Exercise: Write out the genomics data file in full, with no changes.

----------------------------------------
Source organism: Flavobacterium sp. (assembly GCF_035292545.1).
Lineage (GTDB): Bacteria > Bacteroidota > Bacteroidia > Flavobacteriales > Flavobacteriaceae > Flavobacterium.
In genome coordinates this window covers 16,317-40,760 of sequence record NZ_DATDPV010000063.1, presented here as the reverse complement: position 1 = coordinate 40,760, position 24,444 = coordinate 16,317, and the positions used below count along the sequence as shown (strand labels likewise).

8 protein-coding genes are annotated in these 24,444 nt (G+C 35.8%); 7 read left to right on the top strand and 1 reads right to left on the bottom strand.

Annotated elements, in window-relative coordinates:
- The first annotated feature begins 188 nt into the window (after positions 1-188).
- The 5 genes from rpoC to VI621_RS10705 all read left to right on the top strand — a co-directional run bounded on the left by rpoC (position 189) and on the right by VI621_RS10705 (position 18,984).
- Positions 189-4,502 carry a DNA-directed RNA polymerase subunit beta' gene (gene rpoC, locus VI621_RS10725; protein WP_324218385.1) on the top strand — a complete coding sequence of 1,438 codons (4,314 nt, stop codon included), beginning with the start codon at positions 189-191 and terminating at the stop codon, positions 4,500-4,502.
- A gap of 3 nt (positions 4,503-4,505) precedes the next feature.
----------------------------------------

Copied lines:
Source organism: Flavobacterium sp. (assembly GCF_035292545.1).
Lineage (GTDB): Bacteria > Bacteroidota > Bacteroidia > Flavobacteriales > Flavobacteriaceae > Flavobacterium.
In genome coordinates this window covers 16,317-40,760 of sequence record NZ_DATDPV010000063.1, presented here as the reverse complement: position 1 = coordinate 40,760, position 24,444 = coordinate 16,317, and the positions used below count along the sequence as shown (strand labels likewise).

8 protein-coding genes are annotated in these 24,444 nt (G+C 35.8%); 7 read left to right on the top strand and 1 reads right to left on the bottom strand.

Annotated elements, in window-relative coordinates:
- The first annotated feature begins 188 nt into the window (after positions 1-188).
- The 5 genes from rpoC to VI621_RS10705 all read left to right on the top strand — a co-directional run bounded on the left by rpoC (position 189) and on the right by VI621_RS10705 (position 18,984).
- Positions 189-4,502 carry a DNA-directed RNA polymerase subunit beta' gene (gene rpoC, locus VI621_RS10725; protein WP_324218385.1) on the top strand — a complete coding sequence of 1,438 codons (4,314 nt, stop codon included), beginning with the start codon at positions 189-191 and terminating at the stop codon, positions 4,500-4,502.
- A gap of 3 nt (positions 4,503-4,505) precedes the next feature.